From the S&S archives:One Berlin road is no longer a dead end
BERLIN — For years, Bernauer Strasse stopped at the Berlin Wall. That changed Saturday.
In a demolition project begun late Friday, East German workers lifted a 6-foot-wide, 9-foot-high section from the concrete barrier. On Saturday, they began building a 75-yard connection across what had been a no man's land to streets in East Berlin.
With the roadblock removed, thousands of East Berliners streamed through on foot to sample life in the West. West Berlin police expected cars to pass through the new break in a corner of the wall by day's end.
The new passageway at Bernauer Strasse was the first in which a portion of the wall was removed. It won't be the last.
East German officials plan to make 17 other openings in the 28-year-old symbol of the Cold War during the next few days. The Glienicker Bridge, the site of major spy exchanges between East and West, was opened to pedestrians and cars Saturday.
And, before the East German workers are done, Potsdamer Square and the Brandenburg Gate will be new crossings.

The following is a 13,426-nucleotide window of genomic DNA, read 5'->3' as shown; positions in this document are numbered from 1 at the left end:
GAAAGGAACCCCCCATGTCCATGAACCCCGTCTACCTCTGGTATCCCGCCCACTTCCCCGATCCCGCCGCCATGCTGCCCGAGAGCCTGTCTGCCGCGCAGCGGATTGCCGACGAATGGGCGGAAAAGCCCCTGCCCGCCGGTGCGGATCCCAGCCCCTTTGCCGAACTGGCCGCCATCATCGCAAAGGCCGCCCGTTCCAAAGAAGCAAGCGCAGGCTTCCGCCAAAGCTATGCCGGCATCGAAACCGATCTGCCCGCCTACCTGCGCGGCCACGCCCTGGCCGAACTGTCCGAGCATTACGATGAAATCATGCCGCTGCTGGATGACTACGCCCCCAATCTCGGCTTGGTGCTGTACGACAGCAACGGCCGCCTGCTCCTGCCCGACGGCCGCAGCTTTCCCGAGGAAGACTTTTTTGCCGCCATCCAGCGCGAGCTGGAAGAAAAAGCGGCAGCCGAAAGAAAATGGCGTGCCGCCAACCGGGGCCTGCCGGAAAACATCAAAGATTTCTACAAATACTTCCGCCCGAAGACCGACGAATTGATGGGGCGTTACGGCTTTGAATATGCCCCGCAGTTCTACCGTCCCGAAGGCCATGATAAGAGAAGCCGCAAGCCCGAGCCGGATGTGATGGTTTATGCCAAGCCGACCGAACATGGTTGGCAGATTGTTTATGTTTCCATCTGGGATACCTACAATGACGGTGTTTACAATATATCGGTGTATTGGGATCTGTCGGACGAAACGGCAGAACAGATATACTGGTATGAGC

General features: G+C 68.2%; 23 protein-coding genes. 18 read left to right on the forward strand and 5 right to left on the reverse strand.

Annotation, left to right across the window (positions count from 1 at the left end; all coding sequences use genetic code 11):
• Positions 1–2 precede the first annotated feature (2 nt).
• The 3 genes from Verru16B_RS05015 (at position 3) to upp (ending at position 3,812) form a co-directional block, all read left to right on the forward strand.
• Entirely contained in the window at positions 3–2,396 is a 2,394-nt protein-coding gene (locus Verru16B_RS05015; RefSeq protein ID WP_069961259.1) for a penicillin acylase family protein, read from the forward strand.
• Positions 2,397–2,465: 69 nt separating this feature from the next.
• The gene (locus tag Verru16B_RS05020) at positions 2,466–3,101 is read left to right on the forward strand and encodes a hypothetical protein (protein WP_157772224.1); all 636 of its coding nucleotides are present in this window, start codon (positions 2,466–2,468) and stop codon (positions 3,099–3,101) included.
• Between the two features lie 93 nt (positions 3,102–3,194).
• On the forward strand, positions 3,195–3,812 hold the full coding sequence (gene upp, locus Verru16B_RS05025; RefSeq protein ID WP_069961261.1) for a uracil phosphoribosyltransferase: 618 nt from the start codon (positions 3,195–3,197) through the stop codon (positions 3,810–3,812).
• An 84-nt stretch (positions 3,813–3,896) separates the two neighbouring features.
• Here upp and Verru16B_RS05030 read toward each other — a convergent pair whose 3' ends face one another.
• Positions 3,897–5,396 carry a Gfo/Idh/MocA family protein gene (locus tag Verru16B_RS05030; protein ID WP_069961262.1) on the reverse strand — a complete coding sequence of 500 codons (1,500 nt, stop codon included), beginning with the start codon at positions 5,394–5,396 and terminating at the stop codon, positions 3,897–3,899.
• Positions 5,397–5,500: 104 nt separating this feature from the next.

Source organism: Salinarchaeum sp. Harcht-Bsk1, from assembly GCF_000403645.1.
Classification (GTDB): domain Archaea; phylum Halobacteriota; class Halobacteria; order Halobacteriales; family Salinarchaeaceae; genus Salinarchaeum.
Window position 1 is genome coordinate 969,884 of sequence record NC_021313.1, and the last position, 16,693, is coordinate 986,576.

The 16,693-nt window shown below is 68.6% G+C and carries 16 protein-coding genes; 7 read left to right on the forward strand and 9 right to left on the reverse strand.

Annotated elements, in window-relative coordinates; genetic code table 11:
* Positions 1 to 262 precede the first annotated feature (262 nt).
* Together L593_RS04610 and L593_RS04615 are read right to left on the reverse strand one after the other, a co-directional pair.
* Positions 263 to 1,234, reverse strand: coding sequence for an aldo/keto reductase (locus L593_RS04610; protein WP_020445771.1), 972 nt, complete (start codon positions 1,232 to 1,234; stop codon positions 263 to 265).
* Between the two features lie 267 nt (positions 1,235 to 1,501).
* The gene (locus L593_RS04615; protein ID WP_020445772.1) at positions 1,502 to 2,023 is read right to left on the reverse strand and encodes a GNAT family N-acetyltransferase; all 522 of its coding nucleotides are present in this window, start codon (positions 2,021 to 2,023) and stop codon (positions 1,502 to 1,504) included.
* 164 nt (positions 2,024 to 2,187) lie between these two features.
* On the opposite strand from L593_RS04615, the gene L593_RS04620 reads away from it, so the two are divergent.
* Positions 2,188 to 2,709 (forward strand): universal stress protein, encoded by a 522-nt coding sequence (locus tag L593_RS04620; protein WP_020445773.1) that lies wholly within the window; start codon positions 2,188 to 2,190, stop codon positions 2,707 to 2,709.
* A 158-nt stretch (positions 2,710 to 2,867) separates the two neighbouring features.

For every 100 visitors coming through Bernauer Strasse, there were 100 reasons for the 'trip. Some East Berliners cried, stricken both with grief and joy.
"I can't talk about it," said a trembling Käte Hellmich, 55, of Prenzlauer Berg, as she passed through the wall.
Her friend Beate Herrmann, 46, also wept as she explained Hellmich's reaction. "She wasn't able to visit her mother. She died in 1980."
Rita Schulz, 61, came with her daughter, Gabriela, a 33-year-old city administrative worker. "We only want to look
around," Gabriela said of her first trip to the West. Her mother said she would like to find "a few fresh oranges."
While excited over the vastly broadened travel rights, the East Berliners said more changes must occur.
"We have to have free elections," said Detlef Hübner, who was carrying a fruitcovered cake and flowers to his wife's grandmother in the Charlottenburg district. "We have to be able to vote for whom we want."
East Berlin traffic policeman Heiko Kühlberg, 29, had trouble believing that he was in the West. "I can't imagine it," Kühlberg said.
He said that he and his wife will continue to live in East Berlin's Pankow district but that the new freedom to travel "has changed our vacation plans, at least."
Andreas and Edelgard Jahn of West Berlin stood on Bernauer Strasse's cobblestones watching the westward flow of the curious, the astounded and the exhilarated. She clutched a chunk of the wall chipped away moments before.
"I'm going to keep this as a souvenir and put it somewhere," she said, "because we assume that the wall will fall entirely ... The wall now has no function."